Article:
HONG KONG: There is an unsettling contrast between Indonesian and other Asian obituaries of Suharto and those of the Western media. If the former often seem too forgiving of the sins of a strongman who ruled for 33 years, the latter show armchair moralizing and a black-and-white view of the world.
Even this newspaper led its coverage by describing him as "one of the most brutal and corrupt of the 20th century" - quite a claim for a century that gave the world Hitler, Stalin, Mao, Pol Pot, Saddam Hussein and dozens of murderous lesser thugs who brutalized nations in Europe, Asia, Latin America and Africa.
As a journalist who reported periodically on Indonesia for all but the early part of Suharto's rule, this designation seems greatly exaggerated. He was undoubtedly authoritarian, occasionally ruthless, certainly corrupt as far as favors to his family were concerned, but none of that makes him the bloodthirsty villain portrayed in the West. In reality, Suharto was more in the league of Ferdinand Marcos of the Philippines, Tito of Yugoslavia, Pibul Songkram of Thailand, Nasser of Egypt, Salazar of Portugal or Turkey's Ataturk.
Many Western obituary writers forgot - if they ever knew - that the last decade or so of Suharto's rule saw advances in political pluralism and media freedom that provided a basis for a relatively smooth transfer of power.
Indeed, the Indonesian media in that era was more free than its counterparts in Malaysia and Singapore are today. Its coverage of the outrageous commercial favors given to Suharto's offspring helped undermine him.
In Indonesia the focus has mostly been on forgiving Suharto for his sins while acknowledging his accomplishments. It is worth remembering that the careers of other famous leaders, Winston Churchill and Lyndon Johnson for example, also contained plenty of negatives, some resulting in large loss of life. But their deaths were not the time to dwell on their mistakes alone.
In Indonesia, the instinct to forgive is given added weight by the youth of the population, many of whom do not remember his rule, let alone the bloody turmoil of 1965 from which he emerged as leader.
Yet the Western media too often prefers not to quote Indonesians but foreign academics in Europe and North America who demand that Indonesia rewrite its history to accord with their opinions of Suharto. Many are frustrated that he was never brought to trial. Yet that would have made no more sense than a future U.S. Congress putting George W. Bush on trial for the Iraq invasion. Learning from mistakes is more important than punishing people for them, particularly, as in the cases of Aceh and Papua, when decisions were made, however wrongly, for the sake of national cohesion.
Some obituaries attribute the deaths of hundreds of thousands in 1965-66 to Suharto personally, as though he attained power by arranging the massacres of alleged Communists and ethnic Chinese. But the causes of the bloodletting were complex and remain obscure. Few leaders emerged from that era with credit; it remains in the collective consciousness and may well explain why the transformation of Indonesia from the Suharto era of imposed unity to today's open if corrupt democracy was relatively peaceful. It may also partly explain why secularism continues to prevail over religious identity as the bedrock of the Indonesian state.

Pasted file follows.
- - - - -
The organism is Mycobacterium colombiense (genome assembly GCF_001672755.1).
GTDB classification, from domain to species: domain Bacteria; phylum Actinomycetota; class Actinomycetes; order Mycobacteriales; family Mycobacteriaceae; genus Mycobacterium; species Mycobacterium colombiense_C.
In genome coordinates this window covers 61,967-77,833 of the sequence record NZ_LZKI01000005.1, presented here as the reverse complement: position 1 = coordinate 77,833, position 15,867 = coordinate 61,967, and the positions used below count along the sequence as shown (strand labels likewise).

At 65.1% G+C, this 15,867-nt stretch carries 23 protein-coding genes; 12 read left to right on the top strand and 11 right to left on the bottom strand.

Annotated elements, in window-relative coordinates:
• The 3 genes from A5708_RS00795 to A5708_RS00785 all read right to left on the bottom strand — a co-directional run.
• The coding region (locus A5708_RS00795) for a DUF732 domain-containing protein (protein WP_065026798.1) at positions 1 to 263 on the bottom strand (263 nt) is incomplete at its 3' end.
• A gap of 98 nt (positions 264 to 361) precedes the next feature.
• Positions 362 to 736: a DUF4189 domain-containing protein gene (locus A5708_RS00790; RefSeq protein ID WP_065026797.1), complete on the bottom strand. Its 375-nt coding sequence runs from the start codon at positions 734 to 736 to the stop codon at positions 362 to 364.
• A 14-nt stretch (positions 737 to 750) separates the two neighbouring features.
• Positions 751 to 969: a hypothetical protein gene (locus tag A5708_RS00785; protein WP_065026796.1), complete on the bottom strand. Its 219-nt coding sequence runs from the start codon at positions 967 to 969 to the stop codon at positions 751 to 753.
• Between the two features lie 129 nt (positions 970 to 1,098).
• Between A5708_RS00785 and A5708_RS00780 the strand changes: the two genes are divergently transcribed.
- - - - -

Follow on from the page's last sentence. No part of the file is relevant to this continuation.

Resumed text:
The foreign coverage of Suharto also has focused heavily on the human cost of his occupation of East Timor and repression of separatism in Aceh and Papua. For sure, Timor was a huge mistake, but Western powers - and the media - mostly encouraged him, so it makes scant sense to demonize him now. Even many Timorese have agreed to put the past behind them.
These places on the country's geographical fringe have always been peripheral to most of Indonesia's 200 million people, who will no more judge Suharto from the perspective of Timor and Papua than Americans focus on John F. Kennedy's entry into the Vietnam war or judge Theodore Roosevelt on his government's brutalization of the Philippines. While Timor and Papua are given huge prominence, there is scant, if any, reference in many obituaries to Suharto's ending of Sukarno's bloody "confrontation" with Malaysia, or of Indonesia's stabilizing role in a fragmented, post-colonial Asia.
Many Indonesians remember the good things that happened under Suharto, notably the 25 years of economic growth. Over the past decade they have put right many of his mistakes - including Timor, Aceh, over-centralization and authoritarianism. For sure, corruption is as bad as ever, but it is endemic in almost every Southeast Asian economy. Blaming Suharto makes no more sense than blaming Marcos for corruption in the Philippines.
In short, Suharto deserves more nuanced coverage than he has received from the foreign media, which apparently has not bothered to read its own past accounts of his years in power.